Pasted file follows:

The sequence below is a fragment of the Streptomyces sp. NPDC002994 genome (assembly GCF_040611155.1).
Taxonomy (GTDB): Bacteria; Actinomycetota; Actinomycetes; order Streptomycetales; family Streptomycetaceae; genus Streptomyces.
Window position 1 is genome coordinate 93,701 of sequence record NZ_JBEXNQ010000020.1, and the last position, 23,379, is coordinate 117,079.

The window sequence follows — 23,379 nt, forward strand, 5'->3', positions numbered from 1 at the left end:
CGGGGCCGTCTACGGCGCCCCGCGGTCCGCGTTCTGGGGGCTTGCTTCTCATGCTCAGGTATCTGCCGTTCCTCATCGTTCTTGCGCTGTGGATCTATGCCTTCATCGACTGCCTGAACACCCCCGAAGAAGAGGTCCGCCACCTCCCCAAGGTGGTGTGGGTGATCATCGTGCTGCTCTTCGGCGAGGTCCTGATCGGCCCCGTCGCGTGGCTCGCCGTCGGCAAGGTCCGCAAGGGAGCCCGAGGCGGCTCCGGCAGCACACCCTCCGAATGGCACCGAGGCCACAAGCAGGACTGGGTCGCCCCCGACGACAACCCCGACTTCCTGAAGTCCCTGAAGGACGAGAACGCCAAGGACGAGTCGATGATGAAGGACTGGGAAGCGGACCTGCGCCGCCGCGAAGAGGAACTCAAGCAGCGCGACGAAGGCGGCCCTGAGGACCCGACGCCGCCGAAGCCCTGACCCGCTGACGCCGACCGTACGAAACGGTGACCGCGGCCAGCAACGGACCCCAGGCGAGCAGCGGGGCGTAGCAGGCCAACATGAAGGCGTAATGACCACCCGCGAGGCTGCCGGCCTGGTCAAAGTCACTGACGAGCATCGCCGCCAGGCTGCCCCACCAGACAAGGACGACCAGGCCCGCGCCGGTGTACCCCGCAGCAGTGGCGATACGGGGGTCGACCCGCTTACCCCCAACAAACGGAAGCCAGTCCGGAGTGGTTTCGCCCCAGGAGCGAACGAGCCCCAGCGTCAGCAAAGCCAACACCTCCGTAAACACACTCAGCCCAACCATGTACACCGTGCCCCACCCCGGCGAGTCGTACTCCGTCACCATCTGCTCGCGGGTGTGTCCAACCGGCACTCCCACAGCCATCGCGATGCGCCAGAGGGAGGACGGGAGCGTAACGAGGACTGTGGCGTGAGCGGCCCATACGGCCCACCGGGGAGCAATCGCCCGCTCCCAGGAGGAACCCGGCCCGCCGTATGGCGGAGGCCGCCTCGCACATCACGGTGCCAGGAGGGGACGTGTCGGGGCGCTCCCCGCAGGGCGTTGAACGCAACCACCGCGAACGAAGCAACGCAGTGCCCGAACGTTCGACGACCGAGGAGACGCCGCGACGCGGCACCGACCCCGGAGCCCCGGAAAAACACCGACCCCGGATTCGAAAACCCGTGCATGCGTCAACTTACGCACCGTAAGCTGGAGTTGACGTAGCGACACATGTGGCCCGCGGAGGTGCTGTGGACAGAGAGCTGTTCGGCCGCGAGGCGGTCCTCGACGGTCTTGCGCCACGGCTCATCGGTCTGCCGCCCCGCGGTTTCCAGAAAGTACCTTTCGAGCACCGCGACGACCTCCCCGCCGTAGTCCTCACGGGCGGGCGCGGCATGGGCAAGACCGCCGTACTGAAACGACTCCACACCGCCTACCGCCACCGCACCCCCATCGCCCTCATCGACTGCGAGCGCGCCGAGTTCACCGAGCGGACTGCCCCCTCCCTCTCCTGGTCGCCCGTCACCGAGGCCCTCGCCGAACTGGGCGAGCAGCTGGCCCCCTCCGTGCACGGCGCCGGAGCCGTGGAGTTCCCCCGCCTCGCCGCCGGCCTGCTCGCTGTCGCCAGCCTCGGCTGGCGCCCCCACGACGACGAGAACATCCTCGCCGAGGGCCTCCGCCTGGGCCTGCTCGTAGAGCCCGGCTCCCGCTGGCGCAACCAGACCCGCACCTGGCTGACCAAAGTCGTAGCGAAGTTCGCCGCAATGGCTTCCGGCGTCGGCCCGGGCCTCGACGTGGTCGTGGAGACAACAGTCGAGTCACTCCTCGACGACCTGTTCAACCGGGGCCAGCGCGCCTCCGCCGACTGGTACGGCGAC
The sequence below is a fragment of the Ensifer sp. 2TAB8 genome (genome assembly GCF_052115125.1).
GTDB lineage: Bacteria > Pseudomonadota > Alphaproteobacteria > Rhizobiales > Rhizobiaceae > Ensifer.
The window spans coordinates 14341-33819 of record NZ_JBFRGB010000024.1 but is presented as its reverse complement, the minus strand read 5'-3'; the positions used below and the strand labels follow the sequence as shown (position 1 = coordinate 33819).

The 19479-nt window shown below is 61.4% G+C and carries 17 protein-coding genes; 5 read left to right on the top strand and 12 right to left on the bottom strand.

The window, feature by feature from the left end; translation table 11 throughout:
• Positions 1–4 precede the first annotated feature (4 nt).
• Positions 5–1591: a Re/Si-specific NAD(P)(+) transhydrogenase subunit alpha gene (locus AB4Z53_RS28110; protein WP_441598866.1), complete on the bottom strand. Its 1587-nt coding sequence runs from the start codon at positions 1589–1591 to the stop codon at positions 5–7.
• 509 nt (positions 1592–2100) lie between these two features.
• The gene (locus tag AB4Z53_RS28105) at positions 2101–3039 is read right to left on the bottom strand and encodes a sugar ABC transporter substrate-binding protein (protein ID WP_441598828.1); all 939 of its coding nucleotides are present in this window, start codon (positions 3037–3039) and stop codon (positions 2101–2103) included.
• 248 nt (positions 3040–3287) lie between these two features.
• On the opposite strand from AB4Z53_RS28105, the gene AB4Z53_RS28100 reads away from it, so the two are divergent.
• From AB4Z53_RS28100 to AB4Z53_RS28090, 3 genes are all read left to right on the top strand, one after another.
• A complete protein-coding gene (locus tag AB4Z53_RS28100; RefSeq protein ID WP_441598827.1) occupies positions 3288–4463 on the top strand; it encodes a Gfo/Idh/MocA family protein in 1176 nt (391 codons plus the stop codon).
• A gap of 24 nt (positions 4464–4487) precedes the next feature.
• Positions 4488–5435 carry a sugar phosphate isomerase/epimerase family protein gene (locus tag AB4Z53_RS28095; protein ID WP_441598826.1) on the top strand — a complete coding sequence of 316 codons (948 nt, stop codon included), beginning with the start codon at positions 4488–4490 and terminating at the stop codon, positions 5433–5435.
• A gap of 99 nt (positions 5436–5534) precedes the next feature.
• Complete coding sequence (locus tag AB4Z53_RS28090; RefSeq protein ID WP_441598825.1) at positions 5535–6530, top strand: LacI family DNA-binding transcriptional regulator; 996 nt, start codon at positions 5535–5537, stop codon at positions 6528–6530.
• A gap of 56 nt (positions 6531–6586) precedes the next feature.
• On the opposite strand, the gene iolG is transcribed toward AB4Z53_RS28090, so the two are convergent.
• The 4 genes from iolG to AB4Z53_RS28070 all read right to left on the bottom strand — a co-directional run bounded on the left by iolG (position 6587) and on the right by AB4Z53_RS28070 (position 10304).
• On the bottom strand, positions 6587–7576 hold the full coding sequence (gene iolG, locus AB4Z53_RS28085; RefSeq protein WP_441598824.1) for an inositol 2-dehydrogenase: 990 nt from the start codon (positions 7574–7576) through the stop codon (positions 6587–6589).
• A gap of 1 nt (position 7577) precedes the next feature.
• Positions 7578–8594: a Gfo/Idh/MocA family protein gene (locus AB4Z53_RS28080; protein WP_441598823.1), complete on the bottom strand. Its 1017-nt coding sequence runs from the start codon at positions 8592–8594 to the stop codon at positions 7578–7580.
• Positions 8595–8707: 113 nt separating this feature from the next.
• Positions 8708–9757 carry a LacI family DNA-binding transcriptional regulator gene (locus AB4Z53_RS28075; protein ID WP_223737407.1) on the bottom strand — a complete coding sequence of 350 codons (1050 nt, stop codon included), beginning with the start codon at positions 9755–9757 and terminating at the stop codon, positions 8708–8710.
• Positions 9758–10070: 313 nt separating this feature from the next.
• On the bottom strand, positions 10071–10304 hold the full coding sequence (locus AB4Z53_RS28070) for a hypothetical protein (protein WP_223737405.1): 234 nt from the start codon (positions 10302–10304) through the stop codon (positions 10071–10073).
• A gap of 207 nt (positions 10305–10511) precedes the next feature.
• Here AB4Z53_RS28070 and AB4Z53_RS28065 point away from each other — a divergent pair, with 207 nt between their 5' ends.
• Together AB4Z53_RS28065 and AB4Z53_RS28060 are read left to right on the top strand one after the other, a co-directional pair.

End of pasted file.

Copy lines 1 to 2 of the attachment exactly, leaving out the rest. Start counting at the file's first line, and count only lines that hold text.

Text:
The sequence below is a fragment of the Streptomyces sp. NPDC002994 genome (assembly GCF_040611155.1).
Taxonomy (GTDB): Bacteria; Actinomycetota; Actinomycetes; order Streptomycetales; family Streptomycetaceae; genus Streptomyces.